SALT LAKE CITY — Hundreds of people gathered in front of the public safety building to protest what they believe is excessive violence by police against people of color.
The protest was organized by Black Lives Matter Utah in response to the death of Stephon Clark — an unarmed, African-American male who was killed by police in Sacramento, California.
“Communities can bond over horrific tragedies like this one,” said Saida Dahir, the 17-year-old organizer of the event.
For Dahir, the subject matter hit closer to home after police in West Valley City killed 20-year-old Elijah Smith last Sunday.
She hopes his death can start a conversation that inspires unity.
“Bring people from different walks of life to come together to mourn the losses of people we have never met but we can connect and empathize with,” Dahir said.
Ivan Ramirez was a close friend of Elijah Smith.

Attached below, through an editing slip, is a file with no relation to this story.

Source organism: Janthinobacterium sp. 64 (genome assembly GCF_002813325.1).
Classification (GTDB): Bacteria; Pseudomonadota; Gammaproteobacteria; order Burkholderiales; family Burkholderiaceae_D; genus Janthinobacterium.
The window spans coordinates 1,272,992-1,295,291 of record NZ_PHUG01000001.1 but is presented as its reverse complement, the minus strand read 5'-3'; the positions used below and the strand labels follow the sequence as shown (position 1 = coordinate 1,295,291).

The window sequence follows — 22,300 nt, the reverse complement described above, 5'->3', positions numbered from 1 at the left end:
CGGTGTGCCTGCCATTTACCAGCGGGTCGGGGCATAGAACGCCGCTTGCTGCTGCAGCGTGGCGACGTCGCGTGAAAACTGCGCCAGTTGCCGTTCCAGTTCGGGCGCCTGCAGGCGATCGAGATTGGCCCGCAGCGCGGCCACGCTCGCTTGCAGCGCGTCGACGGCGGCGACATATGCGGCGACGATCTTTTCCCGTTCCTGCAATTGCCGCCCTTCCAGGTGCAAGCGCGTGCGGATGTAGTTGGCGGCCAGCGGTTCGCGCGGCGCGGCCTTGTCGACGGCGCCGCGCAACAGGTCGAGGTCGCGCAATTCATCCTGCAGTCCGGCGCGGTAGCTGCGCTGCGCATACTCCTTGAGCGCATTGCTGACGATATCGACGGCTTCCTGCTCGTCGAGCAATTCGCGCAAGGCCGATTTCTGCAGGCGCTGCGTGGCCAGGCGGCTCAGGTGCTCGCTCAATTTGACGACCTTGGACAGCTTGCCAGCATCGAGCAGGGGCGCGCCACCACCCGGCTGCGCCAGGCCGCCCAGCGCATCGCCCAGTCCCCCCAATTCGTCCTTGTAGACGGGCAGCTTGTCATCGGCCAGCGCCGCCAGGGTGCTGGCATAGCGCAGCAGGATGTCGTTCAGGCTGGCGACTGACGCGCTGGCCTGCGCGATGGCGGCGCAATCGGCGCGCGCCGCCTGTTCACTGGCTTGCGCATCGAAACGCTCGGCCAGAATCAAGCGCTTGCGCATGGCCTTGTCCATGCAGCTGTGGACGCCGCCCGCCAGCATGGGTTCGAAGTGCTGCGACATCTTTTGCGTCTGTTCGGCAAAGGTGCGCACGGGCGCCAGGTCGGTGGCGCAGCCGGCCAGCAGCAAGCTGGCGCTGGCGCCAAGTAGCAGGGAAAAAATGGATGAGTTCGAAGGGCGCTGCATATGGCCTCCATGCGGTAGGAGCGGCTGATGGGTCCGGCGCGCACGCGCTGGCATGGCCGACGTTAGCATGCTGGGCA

“I’m not in denial, but I can’t believe it, I don’t want to believe it,” Ramirez said.
He remembers Smith’s energy and upbeat personality. He attended the protest because he has questions about the incident that left Smith dead.
“Why couldn’t they shoot him in the leg? Why did they have to shoot him where it would kill him?" Ramirez asked.
People of all ages, races, and creeds attended the event.
Long time Salt Lake City resident Cheronne Anderson isn’t rushing to any judgments against West Valley City Police.
“There’s a lot we don’t know, but what we have seen across the country is disturbing,” Anderson said.
She attended the event to support members of the younger generation who are behind the movement.
“They are changing the conversation," Anderson said. "They are driving the conversation, and it’s important to hear them. It’s important to show support."
She believes, as long as racial tensions exist, this movement won’t go away.
“We’re still not there. So as long as we are not there, we still need to say that Black Lives Matter," she said.